You need a plan: Successfully immunising zero-dose children in Nigeria
COVID-19 has hit routine immunisation hard in southern Nigeria. Authorities are now working hard to ensure children don’t miss out.
- 18 January 2022
- 4 min read
- by Adetokunbo Abiola
Bosede Ologunola will not forget March 2021 in a hurry. In that fateful month, the Ondo State Government implemented a lockdown to combat the dreaded COVID-19 pandemic. As Bosede is a market woman in rural Ogbese, it meant she would no longer have access to the information she needed for the immunisation of her newly born child.
“Though COVID-19 caused problems, I’m still able to immunise my child.”
“I had just given birth and we’re poor, so we can’t afford a mobile phone connected to the internet. As a result, I couldn’t get any information about my child’s next vaccination appointment and I couldn’t get access to health workers. I was afraid because some older women had told me what happens if a child is not immunised,” she says.
Taiwo Adesanya, another new mother, faced the same situation.
“I had just arrived from Kogi State,” she says. “I’m from the interior of the state, the rural part of it. I didn’t go to school because my father didn’t have the means to send me. However, I knew a little about routine immunisation. I know it is good for my child, but at the time I had her, COVID-19 struck and I didn’t have the means to get further information about immunising her.”
Omodele Sobowale shows a marked difference from Taiwo and Bosede. With a university degree in history, she was ready to have her child immunised. However, the lockdown provided a challenge. The information around accessing routine immunisation became scarce and even if she could find out where and when it was happening, Omodele could not access it as transport facilities had ground to a halt.
She says, “Education about immunisation is very important. It takes place at antenatal clinics. Information is also obtained at postnatal clinics. But this was before COVID-19. At the height of the lockdown period, all information about routine immunisation got pushed to the background, and therefore, I could not immunise my child.”
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With women unable to immunise their children, the possibility of outbreaks of vaccine-preventable diseases in Ondo State heightened. According to the World Health Organization (WHO), in 2021, many mass immunisation campaigns were postponed in at least 50 countries, putting around 228 million people – mostly children – at the risk of diseases such as measles, yellow fever and polio.
Fortunately, Nigeria had developed a ten-year national immunisation and primary health care plan, which has the sensitisation and education of families embedded in it. According to Dr Afiong Oboko Oku, a researcher at the University of Calabar, to increase routine immunisation amongst both zero-dose children and children who haven’t completed their immunisation schedule, it is imperative that nursing mothers are regularly sensitised about it.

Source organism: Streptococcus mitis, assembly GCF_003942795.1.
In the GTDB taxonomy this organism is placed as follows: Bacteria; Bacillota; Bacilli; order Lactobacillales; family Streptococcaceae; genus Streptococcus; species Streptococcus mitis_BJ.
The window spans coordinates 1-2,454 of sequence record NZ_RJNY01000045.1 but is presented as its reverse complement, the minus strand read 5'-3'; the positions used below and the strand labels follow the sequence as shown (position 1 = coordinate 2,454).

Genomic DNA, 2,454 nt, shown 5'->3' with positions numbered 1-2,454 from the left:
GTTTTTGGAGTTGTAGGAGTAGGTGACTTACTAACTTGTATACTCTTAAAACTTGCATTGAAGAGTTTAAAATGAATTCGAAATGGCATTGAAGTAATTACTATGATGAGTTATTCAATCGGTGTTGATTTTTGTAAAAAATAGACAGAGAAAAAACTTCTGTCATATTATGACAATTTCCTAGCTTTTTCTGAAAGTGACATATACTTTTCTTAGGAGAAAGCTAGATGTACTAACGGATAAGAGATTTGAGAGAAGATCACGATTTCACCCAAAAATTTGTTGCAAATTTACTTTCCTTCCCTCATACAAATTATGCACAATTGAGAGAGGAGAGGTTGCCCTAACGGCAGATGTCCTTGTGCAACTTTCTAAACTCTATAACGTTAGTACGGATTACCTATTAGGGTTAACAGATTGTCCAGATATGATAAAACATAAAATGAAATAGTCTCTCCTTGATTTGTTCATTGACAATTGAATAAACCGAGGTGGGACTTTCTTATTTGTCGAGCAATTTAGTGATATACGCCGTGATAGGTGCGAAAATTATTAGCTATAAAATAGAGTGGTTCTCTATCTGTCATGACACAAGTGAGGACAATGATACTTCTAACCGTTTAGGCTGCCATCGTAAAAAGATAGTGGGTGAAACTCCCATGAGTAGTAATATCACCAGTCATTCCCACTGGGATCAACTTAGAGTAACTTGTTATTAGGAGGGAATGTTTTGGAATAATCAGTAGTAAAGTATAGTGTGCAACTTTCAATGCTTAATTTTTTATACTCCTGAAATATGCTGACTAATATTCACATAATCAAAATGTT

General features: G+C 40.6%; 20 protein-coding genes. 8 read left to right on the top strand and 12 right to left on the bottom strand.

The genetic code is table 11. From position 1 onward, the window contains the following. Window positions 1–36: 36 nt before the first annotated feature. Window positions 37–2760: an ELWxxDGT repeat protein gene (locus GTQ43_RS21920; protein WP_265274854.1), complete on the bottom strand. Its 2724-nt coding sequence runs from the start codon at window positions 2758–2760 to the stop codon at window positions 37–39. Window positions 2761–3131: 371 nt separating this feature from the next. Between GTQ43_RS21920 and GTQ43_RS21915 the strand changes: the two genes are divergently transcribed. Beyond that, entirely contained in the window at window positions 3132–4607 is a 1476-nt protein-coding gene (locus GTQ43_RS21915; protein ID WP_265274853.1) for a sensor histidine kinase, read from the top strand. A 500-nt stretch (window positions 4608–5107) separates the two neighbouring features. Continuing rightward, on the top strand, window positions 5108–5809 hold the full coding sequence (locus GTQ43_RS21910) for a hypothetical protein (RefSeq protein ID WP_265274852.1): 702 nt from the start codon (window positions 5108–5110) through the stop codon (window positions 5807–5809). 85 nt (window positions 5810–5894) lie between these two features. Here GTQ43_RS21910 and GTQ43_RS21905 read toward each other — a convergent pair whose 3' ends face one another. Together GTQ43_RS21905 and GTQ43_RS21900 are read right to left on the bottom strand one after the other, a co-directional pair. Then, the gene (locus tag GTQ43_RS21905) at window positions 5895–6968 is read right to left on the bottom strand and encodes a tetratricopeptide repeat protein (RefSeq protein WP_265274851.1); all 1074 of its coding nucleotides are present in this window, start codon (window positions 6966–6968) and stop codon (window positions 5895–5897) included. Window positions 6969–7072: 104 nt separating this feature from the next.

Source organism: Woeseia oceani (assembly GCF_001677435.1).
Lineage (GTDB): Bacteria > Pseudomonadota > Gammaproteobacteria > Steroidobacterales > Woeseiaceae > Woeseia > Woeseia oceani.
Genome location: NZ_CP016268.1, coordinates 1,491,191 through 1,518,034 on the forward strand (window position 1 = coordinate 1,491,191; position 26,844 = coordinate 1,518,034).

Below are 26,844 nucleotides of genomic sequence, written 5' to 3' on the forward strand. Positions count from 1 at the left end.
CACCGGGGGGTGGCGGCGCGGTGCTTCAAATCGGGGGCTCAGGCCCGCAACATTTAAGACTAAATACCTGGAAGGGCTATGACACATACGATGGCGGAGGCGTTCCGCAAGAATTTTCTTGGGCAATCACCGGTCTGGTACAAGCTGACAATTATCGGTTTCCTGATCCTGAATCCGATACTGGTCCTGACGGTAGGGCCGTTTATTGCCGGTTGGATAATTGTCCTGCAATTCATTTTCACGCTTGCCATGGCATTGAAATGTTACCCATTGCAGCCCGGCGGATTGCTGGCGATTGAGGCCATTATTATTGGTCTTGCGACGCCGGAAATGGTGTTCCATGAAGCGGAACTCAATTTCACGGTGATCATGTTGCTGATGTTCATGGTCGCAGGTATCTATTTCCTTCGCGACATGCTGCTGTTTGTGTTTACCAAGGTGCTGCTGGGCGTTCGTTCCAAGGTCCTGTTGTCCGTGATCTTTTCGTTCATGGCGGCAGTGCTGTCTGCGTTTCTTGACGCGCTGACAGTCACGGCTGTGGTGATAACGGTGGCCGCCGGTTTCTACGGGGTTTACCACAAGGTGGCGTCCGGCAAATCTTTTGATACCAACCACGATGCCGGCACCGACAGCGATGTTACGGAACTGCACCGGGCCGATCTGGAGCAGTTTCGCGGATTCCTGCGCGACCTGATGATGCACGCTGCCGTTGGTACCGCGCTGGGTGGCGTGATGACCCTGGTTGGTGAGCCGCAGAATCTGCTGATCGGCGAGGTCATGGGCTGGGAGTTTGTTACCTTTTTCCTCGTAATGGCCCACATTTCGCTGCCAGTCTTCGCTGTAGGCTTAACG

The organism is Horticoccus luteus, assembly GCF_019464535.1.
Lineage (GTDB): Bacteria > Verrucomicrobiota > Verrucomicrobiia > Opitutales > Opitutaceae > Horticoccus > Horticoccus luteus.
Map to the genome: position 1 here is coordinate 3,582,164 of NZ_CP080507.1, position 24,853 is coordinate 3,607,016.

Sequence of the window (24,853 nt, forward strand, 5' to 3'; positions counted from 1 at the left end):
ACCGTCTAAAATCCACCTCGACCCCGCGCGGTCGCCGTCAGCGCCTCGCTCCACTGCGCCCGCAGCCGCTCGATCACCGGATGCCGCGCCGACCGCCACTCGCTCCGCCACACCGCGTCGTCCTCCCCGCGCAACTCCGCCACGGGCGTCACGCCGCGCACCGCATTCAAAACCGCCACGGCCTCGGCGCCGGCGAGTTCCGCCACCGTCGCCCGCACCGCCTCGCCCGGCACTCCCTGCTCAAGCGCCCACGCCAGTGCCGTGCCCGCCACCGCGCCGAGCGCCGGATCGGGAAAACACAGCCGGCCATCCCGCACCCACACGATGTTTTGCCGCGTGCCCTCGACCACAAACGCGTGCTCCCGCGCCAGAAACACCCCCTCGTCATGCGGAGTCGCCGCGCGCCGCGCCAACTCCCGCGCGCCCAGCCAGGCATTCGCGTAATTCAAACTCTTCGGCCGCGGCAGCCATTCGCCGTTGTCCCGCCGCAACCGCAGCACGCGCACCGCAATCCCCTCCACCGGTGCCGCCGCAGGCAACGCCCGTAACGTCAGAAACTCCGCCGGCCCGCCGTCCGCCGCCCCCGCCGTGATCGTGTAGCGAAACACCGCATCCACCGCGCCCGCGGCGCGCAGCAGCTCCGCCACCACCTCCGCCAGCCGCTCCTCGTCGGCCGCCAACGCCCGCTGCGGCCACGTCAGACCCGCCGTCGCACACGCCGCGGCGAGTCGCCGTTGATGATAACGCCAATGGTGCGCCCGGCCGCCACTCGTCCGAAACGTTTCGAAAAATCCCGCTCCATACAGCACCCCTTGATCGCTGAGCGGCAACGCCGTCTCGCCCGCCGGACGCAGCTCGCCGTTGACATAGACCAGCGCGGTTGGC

Professor Faisal Shuaid, the Executive Director of the National Primary Health Care Development Agency (NPHCDA) is in agreement, which he highlighted at a weekly media briefing on COVID-19 last year.
Backed by the provisions in the ten-year plan, the Ondo State Government reactivated the plan in 2021.
As soon as COVID-19 vaccines arrived in the state in March 2021, it intensified immunisation education at the antenatal clinics and postnatal clinics as well as on radio, television and in newspapers. It also evolved special immunisation outreach services in its primary health facilities with the support of traditional rulers and opinion and church leaders. Eventually, Bosede got the information she needed about the restarting of routine immunisation.
“I got the information about routine vaccination again through the radio,” she says at a primary health centre at Isikan in Akure. “I’m very satisfied with the service. I also see that health workers are good to us, smiling at us. If not for the radio, I wouldn’t be here.”
At the Specialist Hospital in Akure, Omodele Sobowale grins as she holds her child.
“My friends were right,” she says. “I benefitted a lot from the routine immunisation sensitisation and education campaign after the lockdown. I also got a lot at the postnatal clinics. Though COVID-19 caused problems, I’m still able to immunise my child.”
Taiwo expresses the same opinion after she had vaccinated her child.
“I accessed a lot of information from the radio and the mass media after the lockdown. So I came for the vaccination. The health workers didn’t make me feel poor. When I go to see my mother in Kogi State, I’ll tell my friends about the importance of routine immunisation.”
Under the plan, Professor Shuaid feels confident that immunisation rates in the country will be improved to 80% coverage by the year 2028.